When you think about why you do your job, what comes to mind? Maybe you always dreamed of your career from when you were a little kid, or perhaps you developed a passion for a trade and worked at it, made it your life’s work.  Or possibly you’re still searching for the thing that will fulfill you. Sometimes, like in Kathy Brown’s case, our work finds us.
Kathy Brown
Brown, Director of Developmental Services at NCSS, eagerly entered the mental health field in 1979 after graduating from college.  For two years, she worked at the state hospital, and things were different back then for those with disabilities. It wasn’t until 1990 that the Americans with Disabilities Act was passed, a civil rights law that prohibits discrimination against individuals with disabilities, and it wasn’t until 1995 that the Vermont Developmental Disabilities Act was passed. To say the least, Brown has been witness to some pretty big changes on the Vermont hill. Brown notes that when she first entered the field, the population she served was institutionalized; now they are living in the community with their families, and have access to education and a fulfilling life just like everyone else.
Brown smiles as she reflects on the start of the career. Apparently, she surprised herself by getting married—something she swore she’d never do—and then again by having two sons—something else she said she’d never do! Everything changed for Brown when her oldest son Kyle got into an accident and endured a severe traumatic brain injury. He spent a year and a half in rehab, regaining skills he had learned once as a very small child. There is intensity in Brown when she talks, especially when she recalls reentering the field of developmental services in 1996. Brown left mental health in 1981 and worked as a program manager at what is now Mylan for 23 years. But her son’s journey lit a fire in her, she says, and that’s when she applied at NCSS. Over the last ten years, she’s worn a number of hats at the agency: she started working on the employment team, then oversaw the behavioral team; she then became interim director, got her master’s in rehabilitative counseling, and in 2014, Brown found herself in the director’s chair where she currently sits. This is quite a seat to settle into, as there are over 250 clients receiving services, 157 staff working in the division, and 110 contracts with shared living providers. Brown certainly doesn’t do it alone; she has help from many people, like her leadership team: Amy Bronson, Assistant Director; Emily Norris, Assistant Director; and Amber Schaeffler.

Schaeffler, a licensed clinical social worker in the DS division, was on the NCSS Here for You television show and also presented at the last Grand Rounds seminar along with Brown. She coordinates the Clinical Oversight Committee and the Internal Behavior Support Review. Schaeffler is also getting certified in biofeedback and neurofeedback, both alternative forms of therapy that are quite effective with those with developmental disabilities. Biofeedback refers to the clinical applications where physiological signals from the body are used for auditory or visual feedback. When given this feedback during a therapy or training session, an individual can learn how to alter their breathing or behavior. Biofeedback provides a visual representation of a client’s stress, thereby giving them the tools to learn about their body and shift behavior—even slightly—to work toward a goal. A client’s ideal BPM (breaths per minute) will provide the most restorative functions for the body; this information can be gathered from biofeedback. With biofeedback, an individual’s tension is visually displayed on a screen, providing a powerful tool for recognizing stress within the body. The visual graphs allow individuals to see the control they have over their own Autonomic Nervous System and that can be very powerful in healing. This form of therapy is especially beneficial for those who may not find success with traditional talk therapy.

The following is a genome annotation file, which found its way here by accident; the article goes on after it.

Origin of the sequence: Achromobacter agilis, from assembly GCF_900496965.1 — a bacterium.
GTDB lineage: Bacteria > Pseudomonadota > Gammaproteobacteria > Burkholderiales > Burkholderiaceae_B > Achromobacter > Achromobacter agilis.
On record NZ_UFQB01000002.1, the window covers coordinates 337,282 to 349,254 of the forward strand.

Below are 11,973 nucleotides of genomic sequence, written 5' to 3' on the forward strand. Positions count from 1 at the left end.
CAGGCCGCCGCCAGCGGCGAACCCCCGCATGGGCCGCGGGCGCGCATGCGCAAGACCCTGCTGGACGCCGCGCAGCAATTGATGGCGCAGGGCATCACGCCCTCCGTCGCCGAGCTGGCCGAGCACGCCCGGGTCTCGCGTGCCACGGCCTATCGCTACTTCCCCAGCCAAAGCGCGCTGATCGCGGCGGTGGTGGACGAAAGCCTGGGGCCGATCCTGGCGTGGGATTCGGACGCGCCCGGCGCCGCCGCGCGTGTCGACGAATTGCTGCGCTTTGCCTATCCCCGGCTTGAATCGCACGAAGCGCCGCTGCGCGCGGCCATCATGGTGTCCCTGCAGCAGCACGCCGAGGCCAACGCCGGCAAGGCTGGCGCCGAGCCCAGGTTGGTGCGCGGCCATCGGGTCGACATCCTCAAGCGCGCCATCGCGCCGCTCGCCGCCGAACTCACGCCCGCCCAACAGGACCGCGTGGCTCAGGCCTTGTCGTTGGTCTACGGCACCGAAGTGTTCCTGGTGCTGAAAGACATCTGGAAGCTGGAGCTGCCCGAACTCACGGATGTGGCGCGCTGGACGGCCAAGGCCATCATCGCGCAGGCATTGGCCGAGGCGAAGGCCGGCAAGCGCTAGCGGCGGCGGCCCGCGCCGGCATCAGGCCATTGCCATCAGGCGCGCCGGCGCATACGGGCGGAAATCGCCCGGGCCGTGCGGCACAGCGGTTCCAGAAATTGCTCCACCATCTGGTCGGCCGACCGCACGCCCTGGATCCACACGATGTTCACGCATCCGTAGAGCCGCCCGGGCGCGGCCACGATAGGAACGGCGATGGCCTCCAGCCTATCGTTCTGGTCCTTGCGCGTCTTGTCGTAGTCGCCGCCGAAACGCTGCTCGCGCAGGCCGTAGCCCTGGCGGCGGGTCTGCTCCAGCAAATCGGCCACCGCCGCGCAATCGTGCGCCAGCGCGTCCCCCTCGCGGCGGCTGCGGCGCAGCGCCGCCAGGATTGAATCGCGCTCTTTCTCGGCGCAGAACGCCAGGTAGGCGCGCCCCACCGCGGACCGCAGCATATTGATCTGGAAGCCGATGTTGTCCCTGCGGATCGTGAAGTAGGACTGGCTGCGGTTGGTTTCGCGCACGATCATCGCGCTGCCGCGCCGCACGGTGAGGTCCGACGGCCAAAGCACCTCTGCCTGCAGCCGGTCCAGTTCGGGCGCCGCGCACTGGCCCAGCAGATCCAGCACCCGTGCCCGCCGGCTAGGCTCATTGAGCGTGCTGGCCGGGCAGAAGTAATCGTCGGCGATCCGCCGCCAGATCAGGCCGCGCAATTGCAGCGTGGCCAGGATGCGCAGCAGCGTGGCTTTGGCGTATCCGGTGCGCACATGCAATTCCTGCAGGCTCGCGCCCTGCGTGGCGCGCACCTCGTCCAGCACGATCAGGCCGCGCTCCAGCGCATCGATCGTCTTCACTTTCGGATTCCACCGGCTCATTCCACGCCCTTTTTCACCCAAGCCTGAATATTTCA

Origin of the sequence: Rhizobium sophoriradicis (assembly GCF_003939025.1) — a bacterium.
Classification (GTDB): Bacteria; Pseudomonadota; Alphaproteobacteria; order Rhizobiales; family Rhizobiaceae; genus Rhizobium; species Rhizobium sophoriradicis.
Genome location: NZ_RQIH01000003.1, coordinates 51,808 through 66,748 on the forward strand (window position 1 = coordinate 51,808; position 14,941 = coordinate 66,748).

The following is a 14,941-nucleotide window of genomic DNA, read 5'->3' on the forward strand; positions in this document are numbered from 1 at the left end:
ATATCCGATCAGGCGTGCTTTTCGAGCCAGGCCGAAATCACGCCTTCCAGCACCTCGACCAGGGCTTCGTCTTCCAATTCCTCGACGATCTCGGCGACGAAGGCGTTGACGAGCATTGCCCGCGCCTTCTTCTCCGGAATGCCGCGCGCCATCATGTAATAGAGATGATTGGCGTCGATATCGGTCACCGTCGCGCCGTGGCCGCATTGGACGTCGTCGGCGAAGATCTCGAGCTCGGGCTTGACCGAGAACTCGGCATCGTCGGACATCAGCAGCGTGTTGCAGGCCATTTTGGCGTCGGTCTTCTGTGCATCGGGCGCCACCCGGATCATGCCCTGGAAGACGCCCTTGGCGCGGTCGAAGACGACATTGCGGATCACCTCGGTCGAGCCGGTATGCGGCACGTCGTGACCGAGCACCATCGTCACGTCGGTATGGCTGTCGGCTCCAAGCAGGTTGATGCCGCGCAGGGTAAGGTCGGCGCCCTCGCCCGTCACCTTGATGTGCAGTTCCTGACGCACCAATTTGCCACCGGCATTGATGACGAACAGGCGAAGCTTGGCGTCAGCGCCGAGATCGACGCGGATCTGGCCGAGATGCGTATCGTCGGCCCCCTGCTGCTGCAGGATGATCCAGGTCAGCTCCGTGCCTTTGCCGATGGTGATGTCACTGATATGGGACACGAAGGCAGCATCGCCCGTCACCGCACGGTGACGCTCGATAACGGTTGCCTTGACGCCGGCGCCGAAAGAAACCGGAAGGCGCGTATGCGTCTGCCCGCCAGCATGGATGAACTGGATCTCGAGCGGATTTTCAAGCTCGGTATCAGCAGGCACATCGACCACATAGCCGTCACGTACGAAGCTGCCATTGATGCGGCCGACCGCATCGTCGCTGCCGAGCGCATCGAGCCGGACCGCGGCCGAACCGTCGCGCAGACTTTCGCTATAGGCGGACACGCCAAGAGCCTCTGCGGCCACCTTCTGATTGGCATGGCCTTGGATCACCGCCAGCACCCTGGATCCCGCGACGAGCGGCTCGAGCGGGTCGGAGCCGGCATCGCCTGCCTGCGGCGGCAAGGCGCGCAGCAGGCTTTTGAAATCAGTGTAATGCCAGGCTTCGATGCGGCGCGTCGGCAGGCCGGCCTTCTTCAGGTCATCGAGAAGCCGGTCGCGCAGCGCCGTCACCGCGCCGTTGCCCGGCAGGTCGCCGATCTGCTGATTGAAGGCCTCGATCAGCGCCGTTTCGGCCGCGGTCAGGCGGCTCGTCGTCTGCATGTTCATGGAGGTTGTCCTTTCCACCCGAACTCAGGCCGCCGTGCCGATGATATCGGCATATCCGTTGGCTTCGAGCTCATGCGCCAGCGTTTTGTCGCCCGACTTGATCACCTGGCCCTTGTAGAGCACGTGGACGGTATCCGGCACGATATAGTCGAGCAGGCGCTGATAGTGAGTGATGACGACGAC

This is just one of the many programs available within the DS division.* Maybe you’re wondering what makes someone eligible for DS services. There are several criteria: an individual must have an IQ of 70 or less and have significant adaptive behavior challenges in at least two areas of daily living—in other words, everyday social and practical skills.  The Intellectual Disability must have originated before the age of 18. This last criterion can prove tricky for staff in the DS division, especially if an individual who has never sought services before attempts to access DS services as an adult. Before services can be provided, staff must sift through years of documentation to find evidence of the disability prior to the age of 18; this might mean contacting previous school placements or family members conducting intensive interviews to establish functioning as a child. It can be challenging for our Intake Coordinator Samantha Burnell to locate, engage, and scour through information to uncover this proof; staff wants to deliver services in the most meaningful way and when they are needed.
Amber Schaeffler